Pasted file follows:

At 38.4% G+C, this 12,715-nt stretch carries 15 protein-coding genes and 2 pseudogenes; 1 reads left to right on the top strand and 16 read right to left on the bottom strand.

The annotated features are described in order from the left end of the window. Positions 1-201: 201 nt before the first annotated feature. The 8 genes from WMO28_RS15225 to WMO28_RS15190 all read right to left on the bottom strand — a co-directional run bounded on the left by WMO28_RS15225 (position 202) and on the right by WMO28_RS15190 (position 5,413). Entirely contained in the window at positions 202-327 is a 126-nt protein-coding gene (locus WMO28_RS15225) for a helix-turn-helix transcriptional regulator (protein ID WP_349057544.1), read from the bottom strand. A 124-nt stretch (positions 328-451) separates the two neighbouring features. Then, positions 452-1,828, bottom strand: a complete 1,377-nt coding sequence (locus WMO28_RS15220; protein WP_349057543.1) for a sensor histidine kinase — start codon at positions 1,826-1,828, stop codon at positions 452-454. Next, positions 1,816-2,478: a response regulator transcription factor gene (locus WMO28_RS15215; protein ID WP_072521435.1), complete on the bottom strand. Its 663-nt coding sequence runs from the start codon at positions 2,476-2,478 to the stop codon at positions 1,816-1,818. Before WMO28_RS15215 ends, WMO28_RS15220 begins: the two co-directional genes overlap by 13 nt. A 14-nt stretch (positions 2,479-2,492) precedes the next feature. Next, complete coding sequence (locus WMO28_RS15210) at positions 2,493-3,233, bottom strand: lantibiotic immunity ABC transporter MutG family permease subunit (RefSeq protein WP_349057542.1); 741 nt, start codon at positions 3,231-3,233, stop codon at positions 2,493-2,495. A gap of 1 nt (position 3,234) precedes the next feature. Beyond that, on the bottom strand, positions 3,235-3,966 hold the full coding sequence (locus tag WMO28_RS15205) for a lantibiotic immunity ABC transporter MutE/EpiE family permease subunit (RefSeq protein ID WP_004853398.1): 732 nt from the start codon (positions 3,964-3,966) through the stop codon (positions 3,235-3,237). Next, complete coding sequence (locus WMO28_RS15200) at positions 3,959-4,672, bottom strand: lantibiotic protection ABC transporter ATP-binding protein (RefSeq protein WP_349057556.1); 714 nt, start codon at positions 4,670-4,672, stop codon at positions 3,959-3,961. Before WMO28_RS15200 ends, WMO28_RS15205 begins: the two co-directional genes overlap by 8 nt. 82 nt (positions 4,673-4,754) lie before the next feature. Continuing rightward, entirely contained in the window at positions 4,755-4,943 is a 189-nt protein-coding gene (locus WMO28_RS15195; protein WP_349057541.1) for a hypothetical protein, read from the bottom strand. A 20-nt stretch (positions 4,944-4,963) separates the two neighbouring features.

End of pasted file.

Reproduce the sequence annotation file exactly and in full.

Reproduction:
At 38.4% G+C, this 12,715-nt stretch carries 15 protein-coding genes and 2 pseudogenes; 1 reads left to right on the top strand and 16 read right to left on the bottom strand.

The annotated features are described in order from the left end of the window. Positions 1-201: 201 nt before the first annotated feature. The 8 genes from WMO28_RS15225 to WMO28_RS15190 all read right to left on the bottom strand — a co-directional run bounded on the left by WMO28_RS15225 (position 202) and on the right by WMO28_RS15190 (position 5,413). Entirely contained in the window at positions 202-327 is a 126-nt protein-coding gene (locus WMO28_RS15225) for a helix-turn-helix transcriptional regulator (protein ID WP_349057544.1), read from the bottom strand. A 124-nt stretch (positions 328-451) separates the two neighbouring features. Then, positions 452-1,828, bottom strand: a complete 1,377-nt coding sequence (locus WMO28_RS15220; protein WP_349057543.1) for a sensor histidine kinase — start codon at positions 1,826-1,828, stop codon at positions 452-454. Next, positions 1,816-2,478: a response regulator transcription factor gene (locus WMO28_RS15215; protein ID WP_072521435.1), complete on the bottom strand. Its 663-nt coding sequence runs from the start codon at positions 2,476-2,478 to the stop codon at positions 1,816-1,818. Before WMO28_RS15215 ends, WMO28_RS15220 begins: the two co-directional genes overlap by 13 nt. A 14-nt stretch (positions 2,479-2,492) precedes the next feature. Next, complete coding sequence (locus WMO28_RS15210) at positions 2,493-3,233, bottom strand: lantibiotic immunity ABC transporter MutG family permease subunit (RefSeq protein WP_349057542.1); 741 nt, start codon at positions 3,231-3,233, stop codon at positions 2,493-2,495. A gap of 1 nt (position 3,234) precedes the next feature. Beyond that, on the bottom strand, positions 3,235-3,966 hold the full coding sequence (locus tag WMO28_RS15205) for a lantibiotic immunity ABC transporter MutE/EpiE family permease subunit (RefSeq protein ID WP_004853398.1): 732 nt from the start codon (positions 3,964-3,966) through the stop codon (positions 3,235-3,237). Next, complete coding sequence (locus WMO28_RS15200) at positions 3,959-4,672, bottom strand: lantibiotic protection ABC transporter ATP-binding protein (RefSeq protein WP_349057556.1); 714 nt, start codon at positions 4,670-4,672, stop codon at positions 3,959-3,961. Before WMO28_RS15200 ends, WMO28_RS15205 begins: the two co-directional genes overlap by 8 nt. 82 nt (positions 4,673-4,754) lie before the next feature. Continuing rightward, entirely contained in the window at positions 4,755-4,943 is a 189-nt protein-coding gene (locus WMO28_RS15195; protein WP_349057541.1) for a hypothetical protein, read from the bottom strand. A 20-nt stretch (positions 4,944-4,963) separates the two neighbouring features.